Moving to a better scene, but no less volatile, KLA-Tencor announced earnings of $0.59 per share, meeting estimates to the penny. The company recorded revenue of $326 million, 35% above the results of last year. This was good enough to send the stock up 10%.
Believe it or not, good old KLAC stock has compounded over 45% annually the past five years, though it's been dead flat for the Fool for 2 1/2 years. It was bought high, baby, high -- and though probably not valued too steeply on the earnings estimates existing at the time, the whole industry hit a wall soon after the Fool bought. Still, the valuation makes a difference, obviously. Every investment has at least two variables with regard to risk: business risk and valuation risk. You lessen the valuation risk with your time horizon, but that doesn't guarantee market beating returns in the near term (or even long term), of course.
The last of the Fool companies to announce results today was Lucent Technology, which staggered ahead 7% following a strong report (the stock has been all over the board lately). On $8.7 billion in revenue the company earned a non-diluted $1.72 in earnings per share, well above estimates of $1.52 per share. Recently on CNBC some guy was asked if he liked any technology stocks on the market, and he said that the only one, the only one he liked, was Lucent. I don't know. I can think of several technology leaders that have much better margins, strong niches, and just as healthy growth rates as Lucent. Plus (grudge alert! grudge alert!) our phones at Fool HQ, which are Lucent, have been a mild irritant. The system doesn't work quite right. Lucent, anyway, is a stock well-liked by investors and has been nothing but Sweet with a capital "S" for the Fool Port. Too bad we weren't given 1,000 shares of it from AT&T, instead of only 42.
Finally, Iomega (NYSE: IOM) was crowned with coverage by SoundView Financial. The firm rated the stock a "short-term buy" and a "long-term hold." Hmmm... no comment.
David and Tom are out West on the book tour, climbing through San Francisco on Wednesday, singing in the rain in Seattle on Thursday. Meet them if you can!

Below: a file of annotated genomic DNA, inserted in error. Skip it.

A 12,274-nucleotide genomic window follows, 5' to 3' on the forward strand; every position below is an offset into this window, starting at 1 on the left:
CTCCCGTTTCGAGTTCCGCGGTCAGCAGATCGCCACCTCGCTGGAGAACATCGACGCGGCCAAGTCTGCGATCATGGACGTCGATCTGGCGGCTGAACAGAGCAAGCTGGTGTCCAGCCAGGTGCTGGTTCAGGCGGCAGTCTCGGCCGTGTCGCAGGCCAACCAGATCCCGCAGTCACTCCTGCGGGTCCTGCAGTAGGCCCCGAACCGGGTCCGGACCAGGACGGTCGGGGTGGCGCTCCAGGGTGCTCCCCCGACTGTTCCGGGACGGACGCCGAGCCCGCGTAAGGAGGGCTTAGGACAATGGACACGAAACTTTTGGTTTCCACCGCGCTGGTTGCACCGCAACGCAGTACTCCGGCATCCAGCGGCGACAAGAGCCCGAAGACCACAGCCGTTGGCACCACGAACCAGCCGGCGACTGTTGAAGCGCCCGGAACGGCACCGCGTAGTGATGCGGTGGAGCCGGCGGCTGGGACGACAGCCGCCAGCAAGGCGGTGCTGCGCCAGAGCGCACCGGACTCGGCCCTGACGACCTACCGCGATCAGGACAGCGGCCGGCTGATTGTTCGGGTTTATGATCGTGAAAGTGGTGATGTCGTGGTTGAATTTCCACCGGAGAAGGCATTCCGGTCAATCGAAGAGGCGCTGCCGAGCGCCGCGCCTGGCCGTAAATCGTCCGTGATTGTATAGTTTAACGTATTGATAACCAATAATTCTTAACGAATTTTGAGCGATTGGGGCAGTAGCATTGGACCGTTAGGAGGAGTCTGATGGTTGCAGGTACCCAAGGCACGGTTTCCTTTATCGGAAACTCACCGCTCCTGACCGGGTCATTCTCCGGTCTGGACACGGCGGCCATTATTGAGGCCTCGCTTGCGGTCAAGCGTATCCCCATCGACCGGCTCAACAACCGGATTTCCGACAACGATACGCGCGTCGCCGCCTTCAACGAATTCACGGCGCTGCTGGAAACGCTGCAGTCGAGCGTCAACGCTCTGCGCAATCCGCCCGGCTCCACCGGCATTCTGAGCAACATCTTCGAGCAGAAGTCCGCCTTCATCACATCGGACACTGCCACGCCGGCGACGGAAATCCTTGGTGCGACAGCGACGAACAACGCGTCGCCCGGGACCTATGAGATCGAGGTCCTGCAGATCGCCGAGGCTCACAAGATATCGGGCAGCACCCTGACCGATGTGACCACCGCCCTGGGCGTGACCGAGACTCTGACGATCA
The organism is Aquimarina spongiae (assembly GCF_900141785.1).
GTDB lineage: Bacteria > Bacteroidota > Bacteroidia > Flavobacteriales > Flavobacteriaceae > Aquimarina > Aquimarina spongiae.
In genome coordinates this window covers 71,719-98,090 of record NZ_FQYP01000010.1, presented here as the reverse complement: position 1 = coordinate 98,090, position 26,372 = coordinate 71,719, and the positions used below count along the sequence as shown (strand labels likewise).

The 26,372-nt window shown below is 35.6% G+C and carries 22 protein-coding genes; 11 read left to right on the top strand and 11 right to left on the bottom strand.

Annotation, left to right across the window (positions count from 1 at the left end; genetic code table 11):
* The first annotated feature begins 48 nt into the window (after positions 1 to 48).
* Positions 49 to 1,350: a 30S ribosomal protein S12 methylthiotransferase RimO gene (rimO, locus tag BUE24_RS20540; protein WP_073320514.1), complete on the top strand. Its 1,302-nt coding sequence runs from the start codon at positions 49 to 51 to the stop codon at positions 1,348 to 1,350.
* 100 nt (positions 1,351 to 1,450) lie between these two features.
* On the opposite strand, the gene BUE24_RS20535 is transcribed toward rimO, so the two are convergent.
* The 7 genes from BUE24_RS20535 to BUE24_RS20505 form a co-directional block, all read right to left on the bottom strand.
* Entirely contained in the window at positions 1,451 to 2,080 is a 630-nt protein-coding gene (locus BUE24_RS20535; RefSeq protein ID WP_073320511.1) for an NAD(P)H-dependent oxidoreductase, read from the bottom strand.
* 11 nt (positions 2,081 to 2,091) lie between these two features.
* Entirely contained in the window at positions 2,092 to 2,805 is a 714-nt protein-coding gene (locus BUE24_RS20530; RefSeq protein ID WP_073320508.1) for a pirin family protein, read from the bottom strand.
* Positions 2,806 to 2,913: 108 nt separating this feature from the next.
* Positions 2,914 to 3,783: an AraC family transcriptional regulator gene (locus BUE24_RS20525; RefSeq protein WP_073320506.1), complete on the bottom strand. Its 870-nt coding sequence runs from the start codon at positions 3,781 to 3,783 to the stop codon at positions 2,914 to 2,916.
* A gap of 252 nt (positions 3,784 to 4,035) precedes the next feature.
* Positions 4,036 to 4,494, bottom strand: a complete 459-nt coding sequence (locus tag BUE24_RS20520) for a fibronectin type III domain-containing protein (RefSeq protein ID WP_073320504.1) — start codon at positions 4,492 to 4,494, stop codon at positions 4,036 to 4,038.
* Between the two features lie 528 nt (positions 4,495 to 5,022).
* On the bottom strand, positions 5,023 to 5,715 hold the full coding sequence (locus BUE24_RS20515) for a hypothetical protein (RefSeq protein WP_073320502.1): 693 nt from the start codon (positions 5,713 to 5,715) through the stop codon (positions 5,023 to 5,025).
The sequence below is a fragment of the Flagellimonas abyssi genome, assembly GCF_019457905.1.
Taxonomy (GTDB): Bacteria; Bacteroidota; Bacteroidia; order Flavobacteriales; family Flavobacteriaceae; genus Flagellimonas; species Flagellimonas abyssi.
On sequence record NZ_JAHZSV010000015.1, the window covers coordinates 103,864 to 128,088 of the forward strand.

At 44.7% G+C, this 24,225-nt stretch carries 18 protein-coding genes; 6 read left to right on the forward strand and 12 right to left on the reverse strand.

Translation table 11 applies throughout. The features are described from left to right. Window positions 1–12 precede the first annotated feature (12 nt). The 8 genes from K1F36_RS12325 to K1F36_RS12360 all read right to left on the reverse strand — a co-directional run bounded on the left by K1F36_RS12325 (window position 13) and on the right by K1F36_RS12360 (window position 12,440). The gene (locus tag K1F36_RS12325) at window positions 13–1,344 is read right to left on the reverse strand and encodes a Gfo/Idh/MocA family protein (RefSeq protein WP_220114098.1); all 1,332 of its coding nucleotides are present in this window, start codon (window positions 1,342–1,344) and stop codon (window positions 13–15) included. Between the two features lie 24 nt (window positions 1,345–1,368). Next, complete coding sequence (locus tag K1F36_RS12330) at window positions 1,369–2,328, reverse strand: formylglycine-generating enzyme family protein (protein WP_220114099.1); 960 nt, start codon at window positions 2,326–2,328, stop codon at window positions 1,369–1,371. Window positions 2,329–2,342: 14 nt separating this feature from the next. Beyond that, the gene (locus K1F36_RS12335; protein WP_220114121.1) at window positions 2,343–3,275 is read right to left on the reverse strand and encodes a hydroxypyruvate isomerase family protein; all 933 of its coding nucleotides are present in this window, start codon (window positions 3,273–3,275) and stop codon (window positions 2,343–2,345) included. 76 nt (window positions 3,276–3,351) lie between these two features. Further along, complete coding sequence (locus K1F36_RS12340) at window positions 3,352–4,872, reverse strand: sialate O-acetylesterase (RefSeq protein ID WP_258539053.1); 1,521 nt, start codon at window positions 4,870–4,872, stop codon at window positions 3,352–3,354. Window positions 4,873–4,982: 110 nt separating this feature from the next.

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Day Month Year History FOOL +1.91% -0.93% -0.93% 232.47% S&P: +1.78% 0.84% 0.84% 113.48% NASDAQ: +1.74% 1.26% 1.26% 120.79% Rec'd # Security In At Now Change 8/5/94 355 AmOnline 7.27 95.88 1218.25% 5/17/95 1960 Iomega Cor 1.28 12.63 886.01% 10/1/96 42 LucentTech 47.62 81.00 70.11% 8/12/96 130 AT&T 39.58 65.31 65.02% 9/9/97 290 Amazon.com 38.22 59.44 55.51% 8/11/95 125 Chevron 50.28 77.94 54.99% 8/12/96 110 Minn M&M 65.68 83.25 26.76% 8/12/96 280 Gen'l Moto 48.74 59.00 21.04% 1/8/98 115 S&P Depos. 95.91 97.88 2.05% 1/8/98 425 3Dfx 25.67 24.75 -3.57% 12/19/97 17 Raytheon 53.21 50.63 -4.86% 4/30/97 -1170 *Trump* 8.47 9.13 -7.75% 8/24/95 130 KLA-Tencor 44.71 40.38 -9.70% 6/26/97 325 Innovex 27.71 21.13 -23.76% 8/13/96 250 3Com Corp. 46.86 32.38 -30.92% Rec'd # Security In At Value Change 8/5/94 355 AmOnline 2581.87 34035.63 $31453.76 5/17/95 1960 Iomega Cor 2509.60 24745.00 $22235.40 9/9/97 290 Amazon.com 11084.24 17236.88 $6152.64 8/11/95 125 Chevron 6285.61 9742.19 $3456.58 8/12/96 130 AT&T 5145.11 8490.63 $3345.52 8/12/96 280 Gen'l Moto 13647.92 16520.00 $2872.08 8/12/96 110 Minn M&M 7224.44 9157.50 $1933.06 10/1/96 42 LucentTech 1999.88 3402.00 $1402.12 1/8/98 115 S&P Depos. 11029.25 11255.63 $226.38 12/19/97 17 Raytheon 904.57 860.63 -$43.95 1/8/98 425 3Dfx 10908.63 10518.75 -$389.88 8/24/95 130 KLA-Tencor 5812.49 5248.75 -$563.74 4/30/97 -1170*Trump* -9908.50 -10676.25 -$767.75 6/26/97 325 Innovex 9005.62 6865.63 -$2140.00 8/13/96 250 3Com Corp. 11715.99 8093.75 -$3622.24 CASH $10740.46 TOTAL $166237.14